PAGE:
All data for this and numerous others on this site is available for free access and download.


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Prince William’s mitochondrial line is of Indian ancestry?

Prince William’s mitochondrial line is of Indian ancestry?

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My children’s ancestry branches backward into history, through Welsh Quakers immigrants in Pennsylvania, to Welsh royalty and then to British royalty, including Prince William. It was surprising to learn Prince William’s mitochondrial line is of Indian ancestry?

 

Prince William's mitochondrial line is of Indian ancestry?
Prince William’s mitochondrial line is of Indian ancestry?

The result of these connections is that my husband and children are distantly related (20th cousins 4 times removed from Princes William and Harry, the sons of Prince Charles and Princess Diana, and the grandsons of the current Queen of England, Queen Elizabeth II.

It is interesting to note that, not only are the young royals connected through German, Spanish, French and numerous other lineages, but DNA tests conducted by BritainsDNA have proven Indian ancestry through their mother Princess Diana.

Although its is believed that Eliza Kewar, their fifth great grandmother was Armenian,  DNA shows a direct maternal Indian descent. Eliza was housekeeper to and in a relationship with Theodore Forbes. Forbes was from Scotland and worked for the East India Company in Surat, India.

The mitochondrial DNA, which is passed on through the women only, descended through Eliza and Theodore’s daughter Katherine and her female descendants to Frances Roche, who married Earl Spencer and had a daughter, Lady Diana Spencer – William and Harry’s mother.

photo credit: Steve Rhodes via photopin cc


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Photos and images are essential to successful genealogy research and blogging.

Photos and images are essential to successful genealogy research and blogging.

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My two main passions in life are my genealogy research and blogging, and photos and images are essential to the success of both.
Photos and images are essential to successful genealogy research and blogging.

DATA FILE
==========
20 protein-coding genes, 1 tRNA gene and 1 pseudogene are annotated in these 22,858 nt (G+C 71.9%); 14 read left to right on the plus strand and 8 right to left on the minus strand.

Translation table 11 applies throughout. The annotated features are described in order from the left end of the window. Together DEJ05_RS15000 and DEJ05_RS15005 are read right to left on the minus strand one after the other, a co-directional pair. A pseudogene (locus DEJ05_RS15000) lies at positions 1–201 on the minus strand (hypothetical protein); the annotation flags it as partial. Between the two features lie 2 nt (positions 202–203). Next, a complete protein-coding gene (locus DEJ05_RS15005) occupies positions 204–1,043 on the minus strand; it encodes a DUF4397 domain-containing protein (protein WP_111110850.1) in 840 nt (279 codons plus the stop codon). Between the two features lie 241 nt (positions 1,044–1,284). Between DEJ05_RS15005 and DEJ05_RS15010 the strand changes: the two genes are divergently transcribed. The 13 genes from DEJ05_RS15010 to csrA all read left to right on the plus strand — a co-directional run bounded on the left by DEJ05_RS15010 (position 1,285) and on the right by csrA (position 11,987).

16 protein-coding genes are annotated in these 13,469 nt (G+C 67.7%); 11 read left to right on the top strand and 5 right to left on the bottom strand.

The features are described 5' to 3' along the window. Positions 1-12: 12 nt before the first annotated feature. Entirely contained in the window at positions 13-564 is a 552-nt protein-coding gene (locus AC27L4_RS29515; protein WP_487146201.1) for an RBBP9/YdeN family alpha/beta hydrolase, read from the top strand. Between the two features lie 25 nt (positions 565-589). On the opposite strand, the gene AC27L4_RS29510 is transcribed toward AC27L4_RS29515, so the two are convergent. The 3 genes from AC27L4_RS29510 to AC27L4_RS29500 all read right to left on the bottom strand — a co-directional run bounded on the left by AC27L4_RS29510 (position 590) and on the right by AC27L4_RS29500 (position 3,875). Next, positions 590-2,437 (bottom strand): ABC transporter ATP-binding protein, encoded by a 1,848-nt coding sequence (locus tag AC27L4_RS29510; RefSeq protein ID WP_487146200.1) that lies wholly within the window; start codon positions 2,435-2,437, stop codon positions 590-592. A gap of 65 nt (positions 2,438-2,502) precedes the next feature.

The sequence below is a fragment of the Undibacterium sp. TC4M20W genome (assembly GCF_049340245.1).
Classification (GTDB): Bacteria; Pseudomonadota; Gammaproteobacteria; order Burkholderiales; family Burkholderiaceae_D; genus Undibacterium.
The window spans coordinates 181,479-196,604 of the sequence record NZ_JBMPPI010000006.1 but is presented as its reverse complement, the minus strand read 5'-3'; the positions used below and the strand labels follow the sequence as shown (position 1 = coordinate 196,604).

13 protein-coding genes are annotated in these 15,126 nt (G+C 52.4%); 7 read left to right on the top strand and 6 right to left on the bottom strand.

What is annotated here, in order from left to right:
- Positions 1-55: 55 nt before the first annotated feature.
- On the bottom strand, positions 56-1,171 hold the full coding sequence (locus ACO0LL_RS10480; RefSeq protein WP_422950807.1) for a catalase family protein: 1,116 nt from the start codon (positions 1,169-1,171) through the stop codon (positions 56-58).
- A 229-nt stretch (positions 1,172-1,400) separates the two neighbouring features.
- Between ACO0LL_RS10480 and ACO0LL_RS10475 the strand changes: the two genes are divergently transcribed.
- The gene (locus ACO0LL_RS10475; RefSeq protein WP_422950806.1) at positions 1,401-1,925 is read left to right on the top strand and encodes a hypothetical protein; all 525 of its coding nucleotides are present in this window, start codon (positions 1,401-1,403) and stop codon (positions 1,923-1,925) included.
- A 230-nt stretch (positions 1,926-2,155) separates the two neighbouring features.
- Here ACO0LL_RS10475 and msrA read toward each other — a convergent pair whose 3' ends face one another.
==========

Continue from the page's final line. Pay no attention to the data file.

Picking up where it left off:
Photos and images are essential to successful genealogy research and blogging.

Most of us do this for the love of the craft – and yes, it is a craft that takes a great deal of talent, research, and knowledge of available resources to make it work.

For all my knowledge, my efforts barely make enough to pay the overhead, which can be considerable, even though I’m an advanced user and can perform most IT, SEO and other tasks myself. There is not much income left over for myself, so I must seek out as many free tools and resources as I can find.

The following is just a brief description of the image search tools I have used – and many I still do use.

One of the tools I recommend using to increase readership and minimize bounces is to use the highest quality images possible.

This can be rather difficult considering the confusion regarding copyright restrictions, licensing, and available image repositories.

Photodropper

In the beginning I used the Photodropper plugin and liked it, but sometimes the quality of the images left a lot to be desired.

I remained loyal, however, until each update made it more and more difficult to find anything but licensed images requiring payment. These images were definitely at the forefront of every search.

Browser Image Search Add-on.

I also tried the image search add-on for my browser, but found this to be a total waste of time as there was no way of filtering the searches or telling at a glance whether they were free or if they were under license restrictions.